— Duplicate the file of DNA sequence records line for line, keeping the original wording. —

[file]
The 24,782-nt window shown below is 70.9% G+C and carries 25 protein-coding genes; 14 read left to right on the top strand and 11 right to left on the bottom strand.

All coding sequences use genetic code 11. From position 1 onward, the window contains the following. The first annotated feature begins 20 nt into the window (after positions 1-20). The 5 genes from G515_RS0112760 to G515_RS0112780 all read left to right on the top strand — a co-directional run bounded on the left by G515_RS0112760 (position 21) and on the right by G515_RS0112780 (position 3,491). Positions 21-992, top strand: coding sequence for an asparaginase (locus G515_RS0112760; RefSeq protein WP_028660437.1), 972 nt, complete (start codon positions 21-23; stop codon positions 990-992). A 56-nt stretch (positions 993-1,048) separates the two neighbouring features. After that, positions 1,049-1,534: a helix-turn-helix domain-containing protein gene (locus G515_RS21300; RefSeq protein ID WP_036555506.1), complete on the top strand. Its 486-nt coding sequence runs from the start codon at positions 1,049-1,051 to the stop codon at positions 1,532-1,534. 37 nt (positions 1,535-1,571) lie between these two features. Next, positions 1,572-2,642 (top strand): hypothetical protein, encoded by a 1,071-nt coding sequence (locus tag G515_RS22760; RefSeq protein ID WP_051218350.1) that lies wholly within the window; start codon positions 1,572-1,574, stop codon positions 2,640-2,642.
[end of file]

The 24,782-nt window shown below is 70.9% G+C and carries 25 protein-coding genes; 14 read left to right on the top strand and 11 right to left on the bottom strand.

All coding sequences use genetic code 11. From position 1 onward, the window contains the following. The first annotated feature begins 20 nt into the window (after positions 1-20). The 5 genes from G515_RS0112760 to G515_RS0112780 all read left to right on the top strand — a co-directional run bounded on the left by G515_RS0112760 (position 21) and on the right by G515_RS0112780 (position 3,491). Positions 21-992, top strand: coding sequence for an asparaginase (locus G515_RS0112760; RefSeq protein WP_028660437.1), 972 nt, complete (start codon positions 21-23; stop codon positions 990-992). A 56-nt stretch (positions 993-1,048) separates the two neighbouring features. After that, positions 1,049-1,534: a helix-turn-helix domain-containing protein gene (locus G515_RS21300; RefSeq protein ID WP_036555506.1), complete on the top strand. Its 486-nt coding sequence runs from the start codon at positions 1,049-1,051 to the stop codon at positions 1,532-1,534. 37 nt (positions 1,535-1,571) lie between these two features. Next, positions 1,572-2,642 (top strand): hypothetical protein, encoded by a 1,071-nt coding sequence (locus tag G515_RS22760; RefSeq protein ID WP_051218350.1) that lies wholly within the window; start codon positions 1,572-1,574, stop codon positions 2,640-2,642.